Empowerment and Delegation

Empowerment and Delegation


Empowerment is the current term for making workers (and particularly work teams) responsible for achieving, and even setting, work targets, with the freedom to make decisions about how they are to be achieved.
Empowerment goes in hand in hand with:
Delayering or a cut in the number of levels (and managers) in the chain of command, since responsibility previously held by middle managers is, in effect, being given to operational workers.
Flexibility, since giving responsibility to the people closest to the product -and customer encourages responsiveness – and cutting out layers communication, decision-making and reporting speeds up the process.
New technology, since there are more ‘knowledge workers’. Such people -need less supervision, being better able to identify and control the mean, clearly understood ends. Better informa-tion systems also remove –mystique and power of managers as possessors of knowledge “-information in the organisation.
Reasons for Empowerment
‘The people lower down the organisation possess the knowl-edge of what is going wrong with a process but lack the authority to make changes. Those further up the structure have the authority to make changes, but lack the profound knowl-edge requires identifying the right solutions. The only solution is to change the culture of the organization so that everyone can become involved in the process of improvement and work together to make the changes.’ (Max Hand)


It is impractical for the supervisor to handle all of the work of the department directly. In order to meet the organization’s goals, focus on objectives, and ensure that all work is accomplished, supervisors must delegate authority. From your earlier courses you might have learnt that- authority is the legitimate power of a supervisor to direct subordinates to take action within the scope of the supervisor’s position. By extension, this power, or a part thereof, is delegated and used in the name of a supervisor.
Delegation is the downward transfer of formal authority from superior to subordinate. The employee is empowered to act for the supervisor, while the supervisor remains accountable for the outcome. Delegation of authority is a person-to-person relationship requiring trust, commitment, and contracting between the supervisor and the employee.
De1egation of authority is when a superior gives to a subordi-nate part of his or her own authority to make decisions.
Students please note that delegation can only occur if the superior initially possesses the authority to delegate; a subordi-nate cannot be given organisational authority to make decisions unless it would otherwise be the superior’s right to make those decisions personally!!
The supervisor assists in developing employees in order to strengthen the organization. He or she gives up the authority to make decisions that are best made by subordinates. This means that the supervisor allows subordinates the freedom to make mistakes and learn from them. He or she does not supervise subordinates’ decision-making, but allows them the opportu-nity to develop their own skills. The supervisor lets subordinates know that he or she is willing to help, but not willing to do their jobs for them. The supervisor is not convinced that the best way for employees to learn is by telling them how to solve a problem. This results in those subordi-nates becoming dependent on the supervisor. The supervisor allows employees the opportunity to achieve and be credited for it.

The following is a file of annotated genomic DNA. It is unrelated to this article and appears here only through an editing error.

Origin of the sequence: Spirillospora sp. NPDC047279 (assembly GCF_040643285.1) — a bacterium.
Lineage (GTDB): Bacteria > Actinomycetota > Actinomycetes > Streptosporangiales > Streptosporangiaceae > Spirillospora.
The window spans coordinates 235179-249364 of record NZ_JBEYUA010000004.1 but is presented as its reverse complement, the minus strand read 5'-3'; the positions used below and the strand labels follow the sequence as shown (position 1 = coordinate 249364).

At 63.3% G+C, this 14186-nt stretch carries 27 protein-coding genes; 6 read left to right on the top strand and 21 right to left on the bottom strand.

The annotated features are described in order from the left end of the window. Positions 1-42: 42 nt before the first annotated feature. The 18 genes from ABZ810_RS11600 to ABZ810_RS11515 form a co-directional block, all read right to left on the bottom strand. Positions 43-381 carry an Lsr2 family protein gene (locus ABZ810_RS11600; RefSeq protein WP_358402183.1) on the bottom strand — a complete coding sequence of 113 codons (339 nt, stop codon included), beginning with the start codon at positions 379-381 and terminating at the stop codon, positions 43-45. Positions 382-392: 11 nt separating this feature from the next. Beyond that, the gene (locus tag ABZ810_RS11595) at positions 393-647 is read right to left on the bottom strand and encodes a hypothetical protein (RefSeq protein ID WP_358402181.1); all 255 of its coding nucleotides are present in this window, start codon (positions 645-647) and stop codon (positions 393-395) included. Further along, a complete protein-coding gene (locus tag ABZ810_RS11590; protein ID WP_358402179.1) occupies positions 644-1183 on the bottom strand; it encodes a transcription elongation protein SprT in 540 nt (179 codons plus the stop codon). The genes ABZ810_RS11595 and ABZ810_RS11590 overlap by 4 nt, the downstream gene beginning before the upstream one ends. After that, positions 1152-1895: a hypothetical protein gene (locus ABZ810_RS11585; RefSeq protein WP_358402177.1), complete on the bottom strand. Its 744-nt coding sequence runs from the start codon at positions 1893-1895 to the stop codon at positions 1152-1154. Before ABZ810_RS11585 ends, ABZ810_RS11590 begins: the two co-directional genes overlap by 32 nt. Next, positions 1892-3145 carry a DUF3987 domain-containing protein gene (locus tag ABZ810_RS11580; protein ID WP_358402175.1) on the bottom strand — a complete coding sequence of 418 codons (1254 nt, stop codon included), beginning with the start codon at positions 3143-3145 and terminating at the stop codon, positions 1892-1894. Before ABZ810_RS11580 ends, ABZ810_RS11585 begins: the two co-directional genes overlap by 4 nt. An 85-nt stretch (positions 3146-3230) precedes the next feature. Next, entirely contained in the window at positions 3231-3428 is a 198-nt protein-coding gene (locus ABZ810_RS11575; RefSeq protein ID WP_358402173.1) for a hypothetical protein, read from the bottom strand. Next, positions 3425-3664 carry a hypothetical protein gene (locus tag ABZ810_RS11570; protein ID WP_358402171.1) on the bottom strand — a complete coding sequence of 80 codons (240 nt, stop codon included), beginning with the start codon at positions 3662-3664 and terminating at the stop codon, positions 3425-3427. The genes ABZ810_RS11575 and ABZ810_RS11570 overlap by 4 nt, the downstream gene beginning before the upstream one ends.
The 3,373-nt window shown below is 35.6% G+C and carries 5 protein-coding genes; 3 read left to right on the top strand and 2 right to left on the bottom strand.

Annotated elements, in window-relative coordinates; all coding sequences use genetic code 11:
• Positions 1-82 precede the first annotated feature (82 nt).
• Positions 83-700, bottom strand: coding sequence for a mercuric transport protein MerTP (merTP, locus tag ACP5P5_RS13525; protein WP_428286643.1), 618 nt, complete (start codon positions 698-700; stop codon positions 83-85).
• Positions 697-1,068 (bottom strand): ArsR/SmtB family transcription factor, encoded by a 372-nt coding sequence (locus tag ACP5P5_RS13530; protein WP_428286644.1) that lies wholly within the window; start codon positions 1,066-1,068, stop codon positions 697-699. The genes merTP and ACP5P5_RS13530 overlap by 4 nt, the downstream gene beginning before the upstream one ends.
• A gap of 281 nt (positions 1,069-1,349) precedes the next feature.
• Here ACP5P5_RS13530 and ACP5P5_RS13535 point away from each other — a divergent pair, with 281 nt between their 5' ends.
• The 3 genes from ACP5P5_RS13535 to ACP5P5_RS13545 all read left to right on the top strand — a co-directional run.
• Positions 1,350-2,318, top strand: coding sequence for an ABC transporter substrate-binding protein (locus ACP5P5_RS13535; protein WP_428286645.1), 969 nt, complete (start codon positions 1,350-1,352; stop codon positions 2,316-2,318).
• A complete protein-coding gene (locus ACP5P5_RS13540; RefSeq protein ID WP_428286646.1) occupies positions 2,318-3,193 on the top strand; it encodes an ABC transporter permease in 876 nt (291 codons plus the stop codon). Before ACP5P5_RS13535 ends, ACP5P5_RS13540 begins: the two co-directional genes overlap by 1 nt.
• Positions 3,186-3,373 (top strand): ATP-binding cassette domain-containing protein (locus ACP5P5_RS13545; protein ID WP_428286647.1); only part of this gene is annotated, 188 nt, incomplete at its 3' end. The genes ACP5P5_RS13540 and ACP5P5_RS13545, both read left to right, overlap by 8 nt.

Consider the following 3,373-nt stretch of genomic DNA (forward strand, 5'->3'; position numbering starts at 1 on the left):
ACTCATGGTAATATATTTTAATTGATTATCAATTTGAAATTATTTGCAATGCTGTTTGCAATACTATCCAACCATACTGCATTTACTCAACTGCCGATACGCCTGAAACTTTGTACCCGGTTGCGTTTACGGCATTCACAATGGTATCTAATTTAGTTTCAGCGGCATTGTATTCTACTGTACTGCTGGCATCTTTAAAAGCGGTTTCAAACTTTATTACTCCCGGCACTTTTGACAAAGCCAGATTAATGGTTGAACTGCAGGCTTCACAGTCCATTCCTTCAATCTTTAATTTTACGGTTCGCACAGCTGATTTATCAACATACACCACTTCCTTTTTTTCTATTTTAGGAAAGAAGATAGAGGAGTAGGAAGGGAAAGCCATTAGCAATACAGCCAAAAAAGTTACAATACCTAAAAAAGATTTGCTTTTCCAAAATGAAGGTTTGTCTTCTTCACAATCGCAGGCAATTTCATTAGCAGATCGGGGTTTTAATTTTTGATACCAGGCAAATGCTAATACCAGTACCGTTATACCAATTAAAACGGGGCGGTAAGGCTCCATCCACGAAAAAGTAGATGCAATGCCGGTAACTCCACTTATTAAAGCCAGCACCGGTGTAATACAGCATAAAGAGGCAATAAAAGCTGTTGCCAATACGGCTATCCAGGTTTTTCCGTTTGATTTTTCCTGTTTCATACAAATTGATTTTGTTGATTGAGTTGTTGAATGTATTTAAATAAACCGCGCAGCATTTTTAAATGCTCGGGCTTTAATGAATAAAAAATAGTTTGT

An organization’s most valuable resource is its people. By empowering employees who perform delegated jobs with the authority to manage those jobs, supervisors free themselves to manage more effectively. Successfully training future supervisors means delegating authority. This gives employees the concrete skills, experience, and the resulting confidence to develop themselves for higher positions. Delegation provides better managers and a higher degree of efficiency. Thus, collective effort, resulting in the organization’s growth, is dependent on delegation of authority.
At the start of the lesson, we had covered the concept of Empowerment. Lets see the difference between, Empower-ment and Delegation.
Delegation is an old idea used in the traditional management model. The idea was to make sure that responsibility and authority were equal for every job. When delegation was implemented correctly, people had the authority that they needed to execute their responsibilities. Limitations of this approach: assigning authority does not mean that someone has the ability, motivation, and understanding necessary to perform.

Reasons for delegation

Managers and supervisors must delegate some authority because:
There are physical and mental limitations to the workload of any individual or group in authority.
Managers and supervisors are free to concentrate on the aspects of the work (such as planning), which only they are competent (and paid) to do.
The increasing size and complexity of some organisations calls for specialization, both managerial and technical.
However, by delegating authority to assistants, the supervisor takes on the extra tasks of:
Monitoring their performance
Coordinating the efforts of different assistants

Process of Delegation:

Step 1. Specify the expected performance levels of the assistant, keeping in mind the assistant’s level of expertise.
Step 2. Formally assign tasks to the assistant, who should formally agree to do them.
Step 3. Allocate resources and authority to the assistant to enable him or her to carry out the delegated tasks at the expected level of performance.
Step 4. Maintain contact with the assistant to review the progress made and to make constructive criticism. Feedback is essential for control, and also as part of the learning process.